What happens when large herbivores disappear from landscapes? Much of my research to date has used the extinction of the Pleistocene megafauna as a natural experiment, documenting the cascading effects of the loss of large herbivores on the plant communities they left behind. To do this, I marshall the paleoecological record preserved in lakes, reconstructing plant communities with fossil pollen. Megaherbivores are a bit trickier. Since the fossil bone record is spotty through space and time, I’ve instead used a different “proxy” to reconstruct the presence and absence of megaherbivores: a genus of dung fungus called Sporormiella. Sporormiella is coprophilous (e.g., “dung loving”), which means it has to go through herbivore digestion in order to reproduce. Using these spores, which are also preserved in lakes along with pollen, I’ve shown that the extinction of the Pleistocene megafauna contributed to the formation of novel plant associations and altered fire regimes in the Midwestern United States.
How confident are we that these dung fungal spores are recording what we think they are? What if they’re actually influenced by massive population cycles of ground hogs, or deer? The extinction of the Pleistocene megafauna was more than twelve thousand years ago, so this is not a trivial question. To test the effectiveness of the Sporormiella proxy, I went to Konza Prairie, which is home to one of the last surviving native megaherbivores in the Americas: bison. This month, I’ve got a new paper out in the Journal of Ecology that uses Konza’s bison enclosure experiment to test how well Sporormiella represents 1) the presence and absence of bison (it does!), 2) whether the abundance of spores are linked to bison grazing intensity (it is!). We also found that the spores don’t disperse very far from their source, which means that we can be confident that Sporormiella is a robust and local signal of large herbivore presence in the paleoecological record. We also showed that the signal from megaherbivores is detectable even above a background of smaller animals, like hares or deer.
I was also interested whether the effects of grazing megaherbivores can be detected in the pollen record. We know from modern studies that bison are picky eaters, tending to prefer grass over prairie forbs like Ambrosia. I’ve long wondered whether the effects of bison would be detectable in Holocene pollen records, but this hasn’t been tested to date (though it was first suggested by Craine and McLauchlan in 2004). Herbivory (along with fire) is an important component of modern prairie restoration, particularly if biodiversity is your goal. Because of bison’s selective herbivory and they way the animals alter the soils (particularly through wallowing, which I wrote about here), I hypothesize that bison played a key role in the ecology of the Great Plains following the extinction of other megaherbivores. Existing evidence from Great Plains paleorecords suggests that vegetation changes observed over the last ten thousand years are strongly influenced by drought. During the early- to mid-Holocene, it was so hot and dry in the Plains that a number of lakes likely dried up completely decades at a time (for example, there’s an interesting record from Kettle Lake, ND, that suggests a reduction in available lakes along a migratory waterfowl flyway in the Northern Great Plains). But, as we argue in our paper:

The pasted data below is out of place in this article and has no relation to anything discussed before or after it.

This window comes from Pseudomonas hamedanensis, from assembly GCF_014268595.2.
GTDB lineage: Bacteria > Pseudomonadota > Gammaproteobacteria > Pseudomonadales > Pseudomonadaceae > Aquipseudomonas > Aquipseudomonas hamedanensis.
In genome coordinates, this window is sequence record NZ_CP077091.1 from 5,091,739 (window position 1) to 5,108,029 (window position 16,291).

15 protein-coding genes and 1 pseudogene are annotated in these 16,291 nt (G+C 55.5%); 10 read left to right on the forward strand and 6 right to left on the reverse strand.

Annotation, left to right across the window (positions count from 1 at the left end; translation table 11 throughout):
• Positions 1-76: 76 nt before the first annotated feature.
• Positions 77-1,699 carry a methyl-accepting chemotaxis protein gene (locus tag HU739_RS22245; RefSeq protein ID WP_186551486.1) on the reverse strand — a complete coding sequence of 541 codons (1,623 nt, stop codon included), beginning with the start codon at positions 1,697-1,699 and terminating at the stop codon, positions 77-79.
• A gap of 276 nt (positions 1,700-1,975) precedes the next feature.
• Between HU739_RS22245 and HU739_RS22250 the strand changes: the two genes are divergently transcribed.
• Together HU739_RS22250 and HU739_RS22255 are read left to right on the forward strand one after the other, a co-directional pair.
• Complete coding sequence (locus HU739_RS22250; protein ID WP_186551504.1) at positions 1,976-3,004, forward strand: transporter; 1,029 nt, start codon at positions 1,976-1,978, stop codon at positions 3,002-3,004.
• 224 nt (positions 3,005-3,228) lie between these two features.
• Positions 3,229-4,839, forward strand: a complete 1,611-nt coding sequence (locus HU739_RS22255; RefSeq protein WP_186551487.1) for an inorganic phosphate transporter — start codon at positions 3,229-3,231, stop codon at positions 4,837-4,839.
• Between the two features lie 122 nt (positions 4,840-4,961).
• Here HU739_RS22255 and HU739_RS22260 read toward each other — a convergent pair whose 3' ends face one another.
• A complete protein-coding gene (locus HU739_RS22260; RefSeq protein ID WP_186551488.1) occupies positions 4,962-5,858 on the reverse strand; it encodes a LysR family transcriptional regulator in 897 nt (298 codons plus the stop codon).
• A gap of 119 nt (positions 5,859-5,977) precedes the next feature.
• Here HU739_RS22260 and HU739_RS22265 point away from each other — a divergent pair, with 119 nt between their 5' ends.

Evidence of past cycles in moisture availability, vegetation composition and fire dynamics is not mutually exclusive with the modern evidence that bison grazing is a critical determinant of grassland community composition and function. One possible way to reconcile these lines of evidence is to consider that climate variability is regulating both bison populations and behaviour and grassland composition during the Holocene, but that bison act as a key mediator of the effect of climate on vegetation during drier conditions. In this hypothesis, drought would act to alter the spatial heterogeneity of the effect of bison on grassland composition, while bison act to enhance the relative abundance of Ambrosia during dry conditions, by both (i) reducing below-ground competition for water through selective removal of grasses and (ii) increasing the production of wallows and other disturbed patches, which provide optimal Ambrosia habitat during drought conditions (McMillan, Pfeiffer & Kaufman 2011).
With Sporormiella, fossil pollen, and charcoal, we can actually test this hypothesis, which wouldn’t have been possible using the vertebrate bone record alone.
As a final note, I really enjoyed this study. First, as a paleoecologist, I don’t always get to actually see the landscapes or organisms I’m researching, and the opportunity to observe bison (and their impacts) up close was such a treat. Secondly, this paper was an experiment for me in open science. While the paper is not open access (sadly), we included all of my R code — my first, in fact! — and the data necessary to reproduce the results as a supplemental file, so anyone should be able to play with the data and recreate the figures in the study. And finally, this study (as co-author Simon Goring mentions) was inspired in part by a recent paper by Steve Jackson that urges us to avoid “ignorance creep” by explicitly exploring the linkages between proxy and inference in paleoecology. Proof-of-concept papers aren’t always glamorous (or easy to get published), but they’re important, particularly in nailing down what Jackson cites are the “known and unknown knowns and unknowns” in our fields.
Gill, JL, KK McLauchlan, AM Skibbe, S Goring, CR Zirbel, JW Williams. 2013. Linking abundances of the dung fungus Sporormiella to the density of bison: implications for assessing grazing by megaherbivores in palaeorecords. Journal of Ecology 101: 1125-1136